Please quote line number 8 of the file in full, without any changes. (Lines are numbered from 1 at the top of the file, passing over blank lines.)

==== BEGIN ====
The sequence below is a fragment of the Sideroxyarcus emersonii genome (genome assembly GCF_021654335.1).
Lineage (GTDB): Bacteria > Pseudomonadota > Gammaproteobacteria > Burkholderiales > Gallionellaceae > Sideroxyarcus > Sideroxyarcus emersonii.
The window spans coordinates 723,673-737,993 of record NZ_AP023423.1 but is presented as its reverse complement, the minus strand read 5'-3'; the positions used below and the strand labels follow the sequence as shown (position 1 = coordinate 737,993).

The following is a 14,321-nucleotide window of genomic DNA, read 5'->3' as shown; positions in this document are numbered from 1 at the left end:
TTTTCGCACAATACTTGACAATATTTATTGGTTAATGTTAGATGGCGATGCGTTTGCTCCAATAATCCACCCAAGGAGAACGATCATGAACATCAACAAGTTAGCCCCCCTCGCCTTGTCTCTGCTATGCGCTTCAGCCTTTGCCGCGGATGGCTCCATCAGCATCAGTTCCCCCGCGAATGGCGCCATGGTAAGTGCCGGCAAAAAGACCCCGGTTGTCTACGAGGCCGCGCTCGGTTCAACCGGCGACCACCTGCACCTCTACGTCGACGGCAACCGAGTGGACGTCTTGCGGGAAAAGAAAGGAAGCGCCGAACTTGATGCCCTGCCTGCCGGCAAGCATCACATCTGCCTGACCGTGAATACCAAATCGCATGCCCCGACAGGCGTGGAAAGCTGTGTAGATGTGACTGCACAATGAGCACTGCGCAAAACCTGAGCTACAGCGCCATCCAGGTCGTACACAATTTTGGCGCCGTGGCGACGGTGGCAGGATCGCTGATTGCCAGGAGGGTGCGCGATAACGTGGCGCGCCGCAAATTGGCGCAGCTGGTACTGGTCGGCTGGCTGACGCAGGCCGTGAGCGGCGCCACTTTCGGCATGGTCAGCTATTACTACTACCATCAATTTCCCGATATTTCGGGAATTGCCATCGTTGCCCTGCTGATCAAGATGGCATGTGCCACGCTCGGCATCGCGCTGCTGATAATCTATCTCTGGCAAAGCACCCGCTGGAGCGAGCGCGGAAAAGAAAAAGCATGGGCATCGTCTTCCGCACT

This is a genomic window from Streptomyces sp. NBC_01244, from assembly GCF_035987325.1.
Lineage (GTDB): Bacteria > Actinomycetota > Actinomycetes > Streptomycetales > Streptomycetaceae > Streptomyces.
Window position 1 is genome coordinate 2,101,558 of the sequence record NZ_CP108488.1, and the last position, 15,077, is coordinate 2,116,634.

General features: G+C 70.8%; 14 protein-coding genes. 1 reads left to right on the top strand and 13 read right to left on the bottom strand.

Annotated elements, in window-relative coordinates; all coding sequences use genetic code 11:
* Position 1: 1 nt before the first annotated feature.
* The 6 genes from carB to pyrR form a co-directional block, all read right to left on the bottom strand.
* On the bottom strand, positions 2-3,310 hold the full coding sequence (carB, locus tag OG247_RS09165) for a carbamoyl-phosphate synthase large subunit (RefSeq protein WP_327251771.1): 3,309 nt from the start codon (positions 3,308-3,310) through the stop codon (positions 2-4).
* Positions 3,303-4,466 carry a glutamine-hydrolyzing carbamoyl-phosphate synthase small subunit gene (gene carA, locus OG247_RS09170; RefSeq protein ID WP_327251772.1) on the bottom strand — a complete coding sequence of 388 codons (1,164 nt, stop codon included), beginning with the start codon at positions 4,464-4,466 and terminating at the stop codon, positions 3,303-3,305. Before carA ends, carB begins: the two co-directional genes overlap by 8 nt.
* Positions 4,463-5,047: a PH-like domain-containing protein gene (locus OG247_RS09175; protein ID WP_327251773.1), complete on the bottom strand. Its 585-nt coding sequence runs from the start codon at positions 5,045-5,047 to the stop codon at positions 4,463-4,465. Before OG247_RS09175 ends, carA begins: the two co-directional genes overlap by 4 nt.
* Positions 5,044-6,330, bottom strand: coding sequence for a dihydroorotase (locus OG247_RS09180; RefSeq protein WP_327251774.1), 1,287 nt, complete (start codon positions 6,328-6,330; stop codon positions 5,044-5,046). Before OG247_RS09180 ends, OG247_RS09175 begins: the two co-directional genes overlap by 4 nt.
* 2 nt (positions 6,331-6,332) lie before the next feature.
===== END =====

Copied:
Window position 1 is genome coordinate 2,101,558 of the sequence record NZ_CP108488.1, and the last position, 15,077, is coordinate 2,116,634.